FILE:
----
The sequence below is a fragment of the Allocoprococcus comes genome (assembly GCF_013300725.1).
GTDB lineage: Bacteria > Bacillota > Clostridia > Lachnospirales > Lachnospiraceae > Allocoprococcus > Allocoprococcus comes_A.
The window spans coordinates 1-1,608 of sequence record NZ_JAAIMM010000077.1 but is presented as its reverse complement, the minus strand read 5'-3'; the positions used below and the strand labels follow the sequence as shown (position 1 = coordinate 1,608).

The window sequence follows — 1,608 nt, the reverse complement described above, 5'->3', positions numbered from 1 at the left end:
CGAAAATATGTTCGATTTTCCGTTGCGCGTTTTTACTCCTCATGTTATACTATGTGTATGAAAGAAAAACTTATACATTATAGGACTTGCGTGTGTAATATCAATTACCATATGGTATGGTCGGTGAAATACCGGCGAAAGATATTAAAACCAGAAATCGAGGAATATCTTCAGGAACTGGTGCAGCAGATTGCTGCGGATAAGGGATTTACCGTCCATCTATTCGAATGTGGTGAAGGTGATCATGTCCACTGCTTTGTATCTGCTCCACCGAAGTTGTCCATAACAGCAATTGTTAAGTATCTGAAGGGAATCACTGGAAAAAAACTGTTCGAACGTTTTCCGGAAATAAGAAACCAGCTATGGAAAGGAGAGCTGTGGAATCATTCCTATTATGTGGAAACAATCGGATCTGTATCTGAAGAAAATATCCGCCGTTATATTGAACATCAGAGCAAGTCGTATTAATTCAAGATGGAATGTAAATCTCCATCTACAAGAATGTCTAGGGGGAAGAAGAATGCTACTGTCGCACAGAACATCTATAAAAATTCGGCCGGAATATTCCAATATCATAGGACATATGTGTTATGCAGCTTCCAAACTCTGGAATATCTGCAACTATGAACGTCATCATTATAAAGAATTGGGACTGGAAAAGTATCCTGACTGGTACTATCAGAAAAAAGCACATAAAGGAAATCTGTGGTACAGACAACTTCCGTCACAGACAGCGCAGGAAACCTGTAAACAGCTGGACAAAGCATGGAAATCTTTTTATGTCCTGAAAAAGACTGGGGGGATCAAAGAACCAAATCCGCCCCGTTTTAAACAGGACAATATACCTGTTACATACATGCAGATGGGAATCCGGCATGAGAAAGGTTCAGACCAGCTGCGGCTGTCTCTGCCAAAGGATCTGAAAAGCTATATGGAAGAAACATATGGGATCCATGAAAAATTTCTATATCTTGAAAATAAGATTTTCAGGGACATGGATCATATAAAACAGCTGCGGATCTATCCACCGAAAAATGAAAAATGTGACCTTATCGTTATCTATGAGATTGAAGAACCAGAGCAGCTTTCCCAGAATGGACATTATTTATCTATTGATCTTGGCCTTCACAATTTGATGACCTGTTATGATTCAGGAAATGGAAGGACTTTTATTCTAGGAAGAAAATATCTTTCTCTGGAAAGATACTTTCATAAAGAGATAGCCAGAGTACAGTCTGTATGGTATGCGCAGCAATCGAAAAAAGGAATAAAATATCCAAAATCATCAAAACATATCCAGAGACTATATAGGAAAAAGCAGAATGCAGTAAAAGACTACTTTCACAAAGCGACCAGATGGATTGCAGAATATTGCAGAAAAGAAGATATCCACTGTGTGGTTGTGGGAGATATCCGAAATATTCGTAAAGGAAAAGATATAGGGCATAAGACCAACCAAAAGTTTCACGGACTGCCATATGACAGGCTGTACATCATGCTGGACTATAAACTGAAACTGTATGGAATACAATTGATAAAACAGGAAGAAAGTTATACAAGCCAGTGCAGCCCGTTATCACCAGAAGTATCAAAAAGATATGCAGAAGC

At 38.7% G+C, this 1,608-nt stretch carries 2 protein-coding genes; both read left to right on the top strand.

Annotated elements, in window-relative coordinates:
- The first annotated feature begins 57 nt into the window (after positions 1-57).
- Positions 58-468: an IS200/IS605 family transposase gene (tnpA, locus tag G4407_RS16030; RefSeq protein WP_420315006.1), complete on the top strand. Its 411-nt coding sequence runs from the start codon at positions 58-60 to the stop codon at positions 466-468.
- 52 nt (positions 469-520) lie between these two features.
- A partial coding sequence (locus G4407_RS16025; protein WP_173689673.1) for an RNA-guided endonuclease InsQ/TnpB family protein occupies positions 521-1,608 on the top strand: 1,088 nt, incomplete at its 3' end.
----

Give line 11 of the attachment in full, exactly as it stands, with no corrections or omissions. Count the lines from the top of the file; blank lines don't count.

- A partial coding sequence (locus G4407_RS16025; protein WP_173689673.1) for an RNA-guided endonuclease InsQ/TnpB family protein occupies positions 521-1,608 on the top strand: 1,088 nt, incomplete at its 3' end.